An Introduction to Machine Learning
Machine learning is a subfield of artificial intelligence (AI). The goal of machine learning generally is to understand the structure of data and fit that data into models that can be understood and utilized by people.
In simple terms, Machine Learning is an idea to learn from examples and experience, without being explicitly programmed. Instead of writing code, you feed data to the generic algorithm, and it builds logic based on the data given.
Examples of Machine Learning
There are many examples of machine learning. Here are a few examples of classification problems where the goal is to categorize objects into a fixed set of categories.
Face detection: Identify faces in images (or indicate if a face is present).
Email filtering: Classify emails into spam and not-spam.
Medical diagnosis: Diagnose a patient as a sufferer or non-sufferer of some disease.
Weather prediction: Predict, for instance, whether or not it will rain tomorrow.
Machine Learning Methods
In machine learning, tasks are generally classified into broad categories. These categories are based on how learning is received or how feedback on the learning is given to the system developed.
Two of the most widely adopted machine learning methods are supervised learning which trains algorithms based on example input and output data that is labelled by humans, and unsupervised learning which provides the algorithm with no labelled data in order to allow it to find structure within its input data. Let’s explore these methods in more detail.
In supervised learning, the computer is provided with example inputs that are labelled with their desired outputs. The purpose of this method is for the algorithm to be able to “learn” by comparing its actual output with the “taught” outputs to find errors and modify the model accordingly. Supervised learning, therefore, uses patterns to predict label values on additional unlabeled data.
For example, with supervised learning, an algorithm may be fed data with images of sharks labelled as fish and images of oceans labelled as water. By being trained on this data, the supervised learning algorithm should be able to later identify unlabeled shark images as fish and unlabeled ocean images as water.
A common use case of supervised learning is to use historical data to predict statistically likely future events. It may use the historical stock market information to anticipate upcoming fluctuations or be employed to filter out spam emails. In supervised learning, tagged photos of dogs can be used as input data to classify untagged photos of dogs.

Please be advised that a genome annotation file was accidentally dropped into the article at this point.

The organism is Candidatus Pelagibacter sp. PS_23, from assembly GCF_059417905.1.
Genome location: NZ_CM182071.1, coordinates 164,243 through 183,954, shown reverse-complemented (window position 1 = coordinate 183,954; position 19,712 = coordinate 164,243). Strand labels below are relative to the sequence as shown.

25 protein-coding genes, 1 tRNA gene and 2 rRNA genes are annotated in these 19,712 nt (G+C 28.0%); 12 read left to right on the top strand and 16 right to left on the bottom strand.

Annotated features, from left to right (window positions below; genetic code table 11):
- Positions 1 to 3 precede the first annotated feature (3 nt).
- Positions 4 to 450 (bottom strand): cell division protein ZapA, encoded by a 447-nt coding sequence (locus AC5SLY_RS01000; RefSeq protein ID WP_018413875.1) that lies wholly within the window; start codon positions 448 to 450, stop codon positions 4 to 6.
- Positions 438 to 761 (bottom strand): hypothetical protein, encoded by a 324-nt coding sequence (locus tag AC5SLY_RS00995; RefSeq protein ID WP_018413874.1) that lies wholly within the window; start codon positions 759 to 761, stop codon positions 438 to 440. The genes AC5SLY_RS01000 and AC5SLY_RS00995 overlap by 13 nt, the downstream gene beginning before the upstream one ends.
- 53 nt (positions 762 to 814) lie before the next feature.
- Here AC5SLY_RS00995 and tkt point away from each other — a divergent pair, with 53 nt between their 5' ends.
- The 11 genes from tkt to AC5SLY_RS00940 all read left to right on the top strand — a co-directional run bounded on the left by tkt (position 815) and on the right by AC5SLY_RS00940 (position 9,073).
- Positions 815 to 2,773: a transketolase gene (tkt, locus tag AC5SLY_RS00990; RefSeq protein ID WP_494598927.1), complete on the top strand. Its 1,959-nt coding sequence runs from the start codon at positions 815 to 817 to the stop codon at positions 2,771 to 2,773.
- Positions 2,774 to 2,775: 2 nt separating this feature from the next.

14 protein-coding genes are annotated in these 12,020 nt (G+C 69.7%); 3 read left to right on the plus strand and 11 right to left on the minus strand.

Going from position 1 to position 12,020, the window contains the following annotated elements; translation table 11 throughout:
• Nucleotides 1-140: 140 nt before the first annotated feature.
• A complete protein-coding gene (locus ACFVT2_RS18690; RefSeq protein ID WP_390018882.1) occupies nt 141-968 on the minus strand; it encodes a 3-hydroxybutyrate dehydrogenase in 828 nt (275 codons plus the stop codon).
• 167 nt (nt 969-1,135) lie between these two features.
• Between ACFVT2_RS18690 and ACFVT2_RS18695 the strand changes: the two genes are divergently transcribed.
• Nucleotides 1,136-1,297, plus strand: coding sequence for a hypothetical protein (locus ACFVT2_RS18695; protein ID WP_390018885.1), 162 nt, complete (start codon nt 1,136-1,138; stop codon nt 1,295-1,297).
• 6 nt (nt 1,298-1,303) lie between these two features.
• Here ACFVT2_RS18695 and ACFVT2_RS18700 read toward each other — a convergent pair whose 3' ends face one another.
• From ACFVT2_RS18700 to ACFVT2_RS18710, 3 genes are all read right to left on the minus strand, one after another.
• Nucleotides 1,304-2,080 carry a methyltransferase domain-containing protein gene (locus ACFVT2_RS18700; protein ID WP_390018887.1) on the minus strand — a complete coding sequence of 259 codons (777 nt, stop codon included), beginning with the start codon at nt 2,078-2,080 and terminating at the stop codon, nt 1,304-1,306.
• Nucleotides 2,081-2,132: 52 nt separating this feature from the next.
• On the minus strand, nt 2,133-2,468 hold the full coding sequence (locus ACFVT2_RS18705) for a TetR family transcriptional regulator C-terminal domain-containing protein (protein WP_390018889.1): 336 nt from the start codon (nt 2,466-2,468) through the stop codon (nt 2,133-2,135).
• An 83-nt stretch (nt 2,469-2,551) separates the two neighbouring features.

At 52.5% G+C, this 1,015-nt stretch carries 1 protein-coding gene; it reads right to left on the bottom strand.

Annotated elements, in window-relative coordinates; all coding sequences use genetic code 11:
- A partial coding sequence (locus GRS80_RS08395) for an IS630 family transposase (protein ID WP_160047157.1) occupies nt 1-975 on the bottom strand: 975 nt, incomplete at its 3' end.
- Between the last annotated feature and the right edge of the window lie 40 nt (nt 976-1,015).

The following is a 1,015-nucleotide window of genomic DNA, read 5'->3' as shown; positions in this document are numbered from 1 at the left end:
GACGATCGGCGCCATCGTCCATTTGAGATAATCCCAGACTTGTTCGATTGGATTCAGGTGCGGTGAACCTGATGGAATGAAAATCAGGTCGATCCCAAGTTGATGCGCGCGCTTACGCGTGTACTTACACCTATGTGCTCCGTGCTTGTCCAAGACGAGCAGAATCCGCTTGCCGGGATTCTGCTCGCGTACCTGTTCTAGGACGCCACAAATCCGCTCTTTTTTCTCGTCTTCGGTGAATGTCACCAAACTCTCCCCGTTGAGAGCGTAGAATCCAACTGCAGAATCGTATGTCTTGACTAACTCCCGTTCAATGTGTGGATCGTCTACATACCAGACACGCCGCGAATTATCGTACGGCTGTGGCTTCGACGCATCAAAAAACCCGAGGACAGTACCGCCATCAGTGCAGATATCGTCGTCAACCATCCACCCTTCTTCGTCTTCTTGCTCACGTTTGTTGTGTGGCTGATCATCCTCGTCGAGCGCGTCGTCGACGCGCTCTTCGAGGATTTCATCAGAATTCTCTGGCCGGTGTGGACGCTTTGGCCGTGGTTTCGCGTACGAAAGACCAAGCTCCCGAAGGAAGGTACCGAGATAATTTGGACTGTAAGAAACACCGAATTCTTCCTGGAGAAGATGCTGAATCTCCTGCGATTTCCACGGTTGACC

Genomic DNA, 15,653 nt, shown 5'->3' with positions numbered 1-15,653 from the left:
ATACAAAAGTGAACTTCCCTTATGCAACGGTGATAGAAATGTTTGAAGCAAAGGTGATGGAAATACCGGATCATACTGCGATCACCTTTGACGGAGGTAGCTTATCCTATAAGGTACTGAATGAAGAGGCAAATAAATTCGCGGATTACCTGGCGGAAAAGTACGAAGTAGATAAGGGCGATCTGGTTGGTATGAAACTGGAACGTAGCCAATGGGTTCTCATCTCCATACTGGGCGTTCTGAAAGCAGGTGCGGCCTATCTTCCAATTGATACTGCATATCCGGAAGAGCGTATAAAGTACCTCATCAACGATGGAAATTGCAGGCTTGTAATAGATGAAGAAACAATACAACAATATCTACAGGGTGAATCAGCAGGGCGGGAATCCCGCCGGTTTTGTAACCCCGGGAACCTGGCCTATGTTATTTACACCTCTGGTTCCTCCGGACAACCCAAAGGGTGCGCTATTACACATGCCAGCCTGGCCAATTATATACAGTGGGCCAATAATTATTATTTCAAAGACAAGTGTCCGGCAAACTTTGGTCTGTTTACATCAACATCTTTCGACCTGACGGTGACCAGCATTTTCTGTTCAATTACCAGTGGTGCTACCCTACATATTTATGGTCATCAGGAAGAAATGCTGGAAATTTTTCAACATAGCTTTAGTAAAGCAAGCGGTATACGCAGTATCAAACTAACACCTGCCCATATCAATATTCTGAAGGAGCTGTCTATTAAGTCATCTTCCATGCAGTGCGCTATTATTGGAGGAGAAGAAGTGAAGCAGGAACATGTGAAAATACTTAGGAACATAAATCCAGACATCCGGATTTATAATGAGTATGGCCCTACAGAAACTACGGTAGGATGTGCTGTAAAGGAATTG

In unsupervised learning, data is unlabeled, so the learning algorithm is left to find commonalities among its input data. As unlabeled data are more abundant than labelled data, machine learning methods that facilitate unsupervised learning are particularly valuable.
The goal of unsupervised learning may be as straightforward as discovering hidden patterns within a dataset, but it may also have a goal of feature learning, which allows the computational machine to automatically discover the representations that are needed to classify raw data.
Unsupervised learning is commonly used for transactional data. You may have a large dataset of customers and their purchases, but as a human, you will likely not be able to make sense of what similar attributes can be drawn from customer profiles and their types of purchases. With this data fed into an unsupervised learning algorithm, it may be determined that women of a certain age range who buy unscented soaps are likely to be pregnant, and therefore a marketing campaign related to pregnancy and baby products can be targeted to this audience in order to increase their number of purchases.
Without being told a “correct” answer, unsupervised learning methods can look at complex data that is more expansive and seemingly unrelated in order to organize it in potentially meaningful ways. Unsupervised learning is often used for anomaly detection including for fraudulent credit card purchases, and recommender systems that recommend what products to buy next. In unsupervised learning, untagged photos of dogs can be used as input data for the algorithm to find likenesses and classify dog photos together.
As a field, machine learning is closely related to computational statistics, so having a background knowledge in statistics is useful for understanding and leveraging machine learning algorithms.
For those who may not have studied statistics, it can be helpful to first define correlation and regression, as they are commonly used techniques for investigating the relationship among quantitative variables. Correlation is a measure of association between two variables that are not designated as either dependent or independent. Regression at a basic level is used to examine the relationship between one dependent and one independent variable. Because regression statistics can be used to anticipate the dependent variable when the independent variable is known, regression enables prediction capabilities.
Approaches to machine learning are continuously being developed. For our purposes, we’ll go through a few of the popular approaches that are being used in machine learning at the time of writing.
In my next post, I’ll discuss different techniques used in machine learning such as decision tree, deep learning etc.